3. David,

    Just as it would be kink shaming for your parents to discourage your automotive weirdness, it is a similar situation for you to force your weirdness upon your parents.

    At your age you should be making your parents’ live easier, not appointing them caretaker to a vehicle their local government thinks should have been retired a decade ago. You have already produced the content this project had to offer. Give it to the German Caravan whisperer. Give it to a Ukranian refugee assistance organization. Sell it at market value just for the sake of comparison. Just don’t leave your poor parents by the side of the road next to this thing. Unless, of course, this is also your dad’s thing (or mom’s. I suppose moms can have weird worn-out minivan fetishes also).

    For some weird reason, I can completely laugh at you stranded by the side of the road, but I feel guilty when it’s your parents. If we get a statement form your dad saying he knows what he signed up for, it would be much easier for me to enjoy these stories.

    All the Best, and please delete if I’m being a jerk.

  4. Repairing a diesel bus fleet, a stalled bus due to a failed alternator is a daily occurrence.
    Of course, buses have many more electrical loads than your van, but that just means your van would take maybe days instead of hours to stall.
    It should also be noted that diesels can take a lot of power to crank over, so maybe 3 starts and your battery would be getting depleted.
    Your dad is probably on the right track.
    I’m sure once you get this sorted that famed 90s Chrysler reliability will finally start to shine through.

  5. David, don’t listen to those naysayers. I trust in you big plan for world domination of the iron oxide (Fe²O³) market. You’ve got a great toe-hold in the American Rust-belt and parts of Germany. Next up is SoCal USA. Smart.

    p.s., Love the move sub-equatorial to Australia too. Just remember that deserts are like kryptonite to your rust empire. But conquer the Down-Under and there is no stopping you.

  6. I’m writing this with the perspective of being a mechanic for 25 years at this point. I was also stationed in Baumholder Germany and am familiar with their vehicle inspections.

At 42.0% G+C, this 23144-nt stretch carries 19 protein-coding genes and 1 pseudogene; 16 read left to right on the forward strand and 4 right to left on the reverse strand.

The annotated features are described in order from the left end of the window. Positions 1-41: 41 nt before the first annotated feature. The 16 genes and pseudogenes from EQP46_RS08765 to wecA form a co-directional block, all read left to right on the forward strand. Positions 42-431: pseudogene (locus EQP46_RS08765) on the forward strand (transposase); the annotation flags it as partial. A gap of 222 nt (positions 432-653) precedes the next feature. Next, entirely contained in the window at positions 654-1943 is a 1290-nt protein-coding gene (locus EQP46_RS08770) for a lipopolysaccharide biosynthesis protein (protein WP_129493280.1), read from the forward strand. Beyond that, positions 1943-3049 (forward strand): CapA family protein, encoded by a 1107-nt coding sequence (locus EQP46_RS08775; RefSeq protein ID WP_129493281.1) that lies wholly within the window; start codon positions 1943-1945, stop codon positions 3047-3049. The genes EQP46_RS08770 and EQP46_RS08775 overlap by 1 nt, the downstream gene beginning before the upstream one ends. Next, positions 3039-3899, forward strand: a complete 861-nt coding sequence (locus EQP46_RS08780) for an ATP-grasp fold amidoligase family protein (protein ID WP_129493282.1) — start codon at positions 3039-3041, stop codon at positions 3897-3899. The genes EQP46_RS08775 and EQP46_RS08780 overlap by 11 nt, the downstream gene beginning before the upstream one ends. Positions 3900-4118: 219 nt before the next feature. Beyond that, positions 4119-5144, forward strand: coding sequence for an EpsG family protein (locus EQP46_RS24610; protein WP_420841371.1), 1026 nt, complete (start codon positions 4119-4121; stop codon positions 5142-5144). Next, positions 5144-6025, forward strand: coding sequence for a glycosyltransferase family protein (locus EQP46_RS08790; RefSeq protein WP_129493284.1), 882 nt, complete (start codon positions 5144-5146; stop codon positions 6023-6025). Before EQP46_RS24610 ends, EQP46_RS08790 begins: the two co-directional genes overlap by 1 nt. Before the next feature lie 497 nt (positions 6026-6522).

I read the original article where you purchased the van and then this one.
    In a vehicle that old it’s not uncommon for relays and electrical parts to start going out. Sometimes slowly, like the headlights. Sometimes quickly, like the alternator. Any time I look at purchasing a vehicle with over 120k miles or over 10 years old I know I’m going to need to replace the alternator, vital relays, and probably battery. Those are the most common items that will leave you stranded on the road.

    Even though that fuel shut off relay may not be drawing much, I’m almost 100% sure it’s a normally closed circuit so when all power is lost it kills the engine. It was done likely to help prevent a run away diesel engine.

    If you replaced the headlights with new OEM spec bulbs then the sockets may be to blame. The plastic housing can get brittle and warped out of shape slightly from heat cycling. Pop the bulbs out and shine a light down the socket. If it’s blackened or severely browned and the metal contacts aren’t wanting to sit flush you’ll likely greatly benefit from splicing in new sockets. Here in the US you can get replacement sockets at most parts stores. Not sure if it’s the same part for a European variant though.
    Great job on getting the van inspection passable!

  7. I just had an epiphany! I know in a former life you were a engineer at Jeep. If the other engineers view “reliable” and “zero issues” the same way you do, it would really explain a lot about Jeep reliability (as defined by normal people).

  8. DT, I love you and your insanity, but christ, you have worst fucking taste in vehicles. You’ve been to Pebble Beach now. I mean, I take a total pass on the rich fucks that own the goods, but there’s no excuse now, you have been exposed to the shit, i.e. automotive art. How is this stupid fucking garbo appliance even remotely cool to you? I just don’t get it.

    Hint: life is actually short.

    with love,

    Bo

    1. Life is too damn short to own boring ass cars. That van is interesting as hell, if he brought it here it would strike up a conversation at every gas station. Park it a car show and I bet there are more people checking it out than the dozen c7 vettes or “1 300 made” latest mustangs.

    2. “there’s no excuse now, you have been exposed to the shit, i.e. automotive art. How is this stupid fucking garbo appliance even remotely cool to you? I just don’t get it.”

      Something about an eye, something something beholder.

      “Hint: life is actually short.”

      Good point. Life is way to short to spend working to earn the funds needed to buy automotive “art”, much less the climate controlled inert gas bubble the art spends its time in when not on display nor the rig needed to tow it back and forth, nor the insurance, the maintenance,… Or worse, spend your life working so others – like those folks at Pebble Beach – can buy all the art (and other toys).

      Work just long enough to buy a decent shitbox, then quit your shitty job to actually enjoy said shitbox.

    3. Yo, I (and many others, it seems) came here specifically for the story of this diesel powered masterpiece of mediocrity, and everything it represents. “Life is short” so perhaps if you don’t understand it, check out supercars.net or “Hint:” some other vanilla flavoured publication?

      with love,

      Larry.

  9. Aw man, I probably could’ve taken a 3 hour train east and checked it out a couple days ago. Instead I went 2 hours west to hang with a dude who makes mechanical animals, and now I’m like 15 hours north.

  10. This vehicle already loves you and wants to be with you. Yet you are going to a continent on the other side of the world for a vehicle you’ve only seen pictures of online, because it can take you to a cool party. This does not bode well for your future romantic prospects….